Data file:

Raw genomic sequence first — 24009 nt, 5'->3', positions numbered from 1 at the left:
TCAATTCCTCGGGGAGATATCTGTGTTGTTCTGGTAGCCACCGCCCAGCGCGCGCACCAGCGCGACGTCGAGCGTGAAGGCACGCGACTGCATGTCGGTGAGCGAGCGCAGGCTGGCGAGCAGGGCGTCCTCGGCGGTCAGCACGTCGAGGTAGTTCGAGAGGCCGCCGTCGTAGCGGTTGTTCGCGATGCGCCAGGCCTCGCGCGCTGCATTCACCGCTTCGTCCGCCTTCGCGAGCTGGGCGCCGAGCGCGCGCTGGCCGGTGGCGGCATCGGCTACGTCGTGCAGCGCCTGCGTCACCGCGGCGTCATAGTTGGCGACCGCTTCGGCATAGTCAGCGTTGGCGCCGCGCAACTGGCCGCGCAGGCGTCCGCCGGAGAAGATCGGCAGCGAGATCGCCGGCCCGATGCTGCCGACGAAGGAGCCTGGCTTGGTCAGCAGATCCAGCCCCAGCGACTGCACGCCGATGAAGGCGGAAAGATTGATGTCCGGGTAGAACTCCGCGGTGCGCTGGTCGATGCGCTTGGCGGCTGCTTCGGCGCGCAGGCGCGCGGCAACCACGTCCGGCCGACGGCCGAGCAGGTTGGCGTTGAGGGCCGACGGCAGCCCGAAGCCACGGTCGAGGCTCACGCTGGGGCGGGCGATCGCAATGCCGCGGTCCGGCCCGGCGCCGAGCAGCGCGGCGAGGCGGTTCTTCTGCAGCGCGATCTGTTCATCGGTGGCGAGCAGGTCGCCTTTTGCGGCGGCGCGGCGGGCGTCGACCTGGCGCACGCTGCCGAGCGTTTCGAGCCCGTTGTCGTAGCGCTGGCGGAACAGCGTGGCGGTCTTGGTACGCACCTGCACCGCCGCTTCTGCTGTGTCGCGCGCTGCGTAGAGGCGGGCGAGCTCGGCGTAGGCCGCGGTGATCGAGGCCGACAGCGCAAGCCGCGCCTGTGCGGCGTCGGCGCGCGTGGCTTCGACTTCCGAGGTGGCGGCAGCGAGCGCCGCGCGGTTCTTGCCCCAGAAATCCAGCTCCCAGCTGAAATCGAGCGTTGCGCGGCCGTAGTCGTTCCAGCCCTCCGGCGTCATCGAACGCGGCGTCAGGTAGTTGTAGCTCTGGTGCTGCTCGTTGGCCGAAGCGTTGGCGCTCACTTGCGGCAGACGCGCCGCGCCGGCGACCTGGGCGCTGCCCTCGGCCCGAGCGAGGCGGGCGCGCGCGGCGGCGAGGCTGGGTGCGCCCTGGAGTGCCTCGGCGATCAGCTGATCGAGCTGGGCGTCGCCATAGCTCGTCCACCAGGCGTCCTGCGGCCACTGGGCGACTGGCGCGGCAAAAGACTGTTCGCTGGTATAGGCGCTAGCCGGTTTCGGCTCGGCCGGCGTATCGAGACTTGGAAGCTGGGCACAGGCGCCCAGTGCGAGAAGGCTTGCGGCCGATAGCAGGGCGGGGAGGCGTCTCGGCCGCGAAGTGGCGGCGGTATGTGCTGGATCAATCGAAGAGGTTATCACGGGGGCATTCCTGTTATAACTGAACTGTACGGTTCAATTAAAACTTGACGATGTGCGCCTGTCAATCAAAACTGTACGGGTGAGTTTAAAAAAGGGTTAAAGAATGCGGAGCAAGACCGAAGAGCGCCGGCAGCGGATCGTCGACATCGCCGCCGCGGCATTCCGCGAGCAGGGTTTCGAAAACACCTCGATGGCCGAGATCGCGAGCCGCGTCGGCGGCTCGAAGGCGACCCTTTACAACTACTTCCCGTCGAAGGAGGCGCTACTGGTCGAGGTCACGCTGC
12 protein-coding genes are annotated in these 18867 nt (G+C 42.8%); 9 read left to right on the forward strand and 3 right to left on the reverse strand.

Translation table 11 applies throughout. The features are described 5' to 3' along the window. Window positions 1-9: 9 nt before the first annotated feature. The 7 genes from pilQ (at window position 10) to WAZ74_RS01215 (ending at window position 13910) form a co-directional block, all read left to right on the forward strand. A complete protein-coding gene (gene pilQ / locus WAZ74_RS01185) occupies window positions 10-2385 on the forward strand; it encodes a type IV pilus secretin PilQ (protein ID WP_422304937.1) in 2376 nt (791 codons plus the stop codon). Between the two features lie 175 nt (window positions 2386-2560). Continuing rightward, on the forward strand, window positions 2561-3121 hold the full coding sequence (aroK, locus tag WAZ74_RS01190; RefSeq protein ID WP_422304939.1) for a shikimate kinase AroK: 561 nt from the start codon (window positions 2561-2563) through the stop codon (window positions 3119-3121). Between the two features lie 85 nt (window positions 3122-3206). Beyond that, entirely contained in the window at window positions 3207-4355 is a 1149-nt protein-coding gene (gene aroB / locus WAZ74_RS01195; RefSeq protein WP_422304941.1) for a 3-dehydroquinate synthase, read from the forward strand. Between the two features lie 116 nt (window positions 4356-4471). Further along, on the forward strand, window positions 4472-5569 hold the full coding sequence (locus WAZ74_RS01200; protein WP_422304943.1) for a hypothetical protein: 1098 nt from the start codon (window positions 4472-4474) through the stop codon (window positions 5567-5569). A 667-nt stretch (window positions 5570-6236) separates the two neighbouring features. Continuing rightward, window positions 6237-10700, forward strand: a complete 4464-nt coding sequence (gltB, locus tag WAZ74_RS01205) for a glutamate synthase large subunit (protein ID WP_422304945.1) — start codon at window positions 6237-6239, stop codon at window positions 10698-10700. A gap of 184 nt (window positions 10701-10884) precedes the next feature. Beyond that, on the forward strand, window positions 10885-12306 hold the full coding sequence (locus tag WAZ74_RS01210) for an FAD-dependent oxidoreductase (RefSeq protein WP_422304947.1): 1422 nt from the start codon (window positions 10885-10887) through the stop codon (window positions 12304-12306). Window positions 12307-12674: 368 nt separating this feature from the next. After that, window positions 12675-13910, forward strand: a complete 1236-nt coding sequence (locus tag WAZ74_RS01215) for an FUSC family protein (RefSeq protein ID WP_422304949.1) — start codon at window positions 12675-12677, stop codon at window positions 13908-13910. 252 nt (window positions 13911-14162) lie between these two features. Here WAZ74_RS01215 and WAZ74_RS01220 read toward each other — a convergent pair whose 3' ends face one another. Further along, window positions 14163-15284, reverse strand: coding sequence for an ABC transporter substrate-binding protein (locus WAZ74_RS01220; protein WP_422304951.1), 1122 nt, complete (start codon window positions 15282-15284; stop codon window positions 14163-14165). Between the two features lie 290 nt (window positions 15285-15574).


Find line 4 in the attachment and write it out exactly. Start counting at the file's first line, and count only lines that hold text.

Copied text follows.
Translation table 11 applies throughout. The features are described 5' to 3' along the window. Window positions 1-9: 9 nt before the first annotated feature. The 7 genes from pilQ (at window position 10) to WAZ74_RS01215 (ending at window position 13910) form a co-directional block, all read left to right on the forward strand. A complete protein-coding gene (gene pilQ / locus WAZ74_RS01185) occupies window positions 10-2385 on the forward strand; it encodes a type IV pilus secretin PilQ (protein ID WP_422304937.1) in 2376 nt (791 codons plus the stop codon). Between the two features lie 175 nt (window positions 2386-2560). Continuing rightward, on the forward strand, window positions 2561-3121 hold the full coding sequence (aroK, locus tag WAZ74_RS01190; RefSeq protein ID WP_422304939.1) for a shikimate kinase AroK: 561 nt from the start codon (window positions 2561-2563) through the stop codon (window positions 3119-3121). Between the two features lie 85 nt (window positions 3122-3206). Beyond that, entirely contained in the window at window positions 3207-4355 is a 1149-nt protein-coding gene (gene aroB / locus WAZ74_RS01195; RefSeq protein WP_422304941.1) for a 3-dehydroquinate synthase, read from the forward strand. Between the two features lie 116 nt (window positions 4356-4471). Further along, on the forward strand, window positions 4472-5569 hold the full coding sequence (locus WAZ74_RS01200; protein WP_422304943.1) for a hypothetical protein: 1098 nt from the start codon (window positions 4472-4474) through the stop codon (window positions 5567-5569). A 667-nt stretch (window positions 5570-6236) separates the two neighbouring features. Continuing rightward, window positions 6237-10700, forward strand: a complete 4464-nt coding sequence (gltB, locus tag WAZ74_RS01205) for a glutamate synthase large subunit (protein ID WP_422304945.1) — start codon at window positions 6237-6239, stop codon at window positions 10698-10700. A gap of 184 nt (window positions 10701-10884) precedes the next feature. Beyond that, on the forward strand, window positions 10885-12306 hold the full coding sequence (locus tag WAZ74_RS01210) for an FAD-dependent oxidoreductase (RefSeq protein WP_422304947.1): 1422 nt from the start codon (window positions 10885-10887) through the stop codon (window positions 12304-12306). Window positions 12307-12674: 368 nt separating this feature from the next. After that, window positions 12675-13910, forward strand: a complete 1236-nt coding sequence (locus tag WAZ74_RS01215) for an FUSC family protein (RefSeq protein ID WP_422304949.1) — start codon at window positions 12675-12677, stop codon at window positions 13908-13910. 252 nt (window positions 13911-14162) lie between these two features. Here WAZ74_RS01215 and WAZ74_RS01220 read toward each other — a convergent pair whose 3' ends face one another. Further along, window positions 14163-15284, reverse strand: coding sequence for an ABC transporter substrate-binding protein (locus WAZ74_RS01220; protein WP_422304951.1), 1122 nt, complete (start codon window positions 15282-15284; stop codon window positions 14163-14165). Between the two features lie 290 nt (window positions 15285-15574).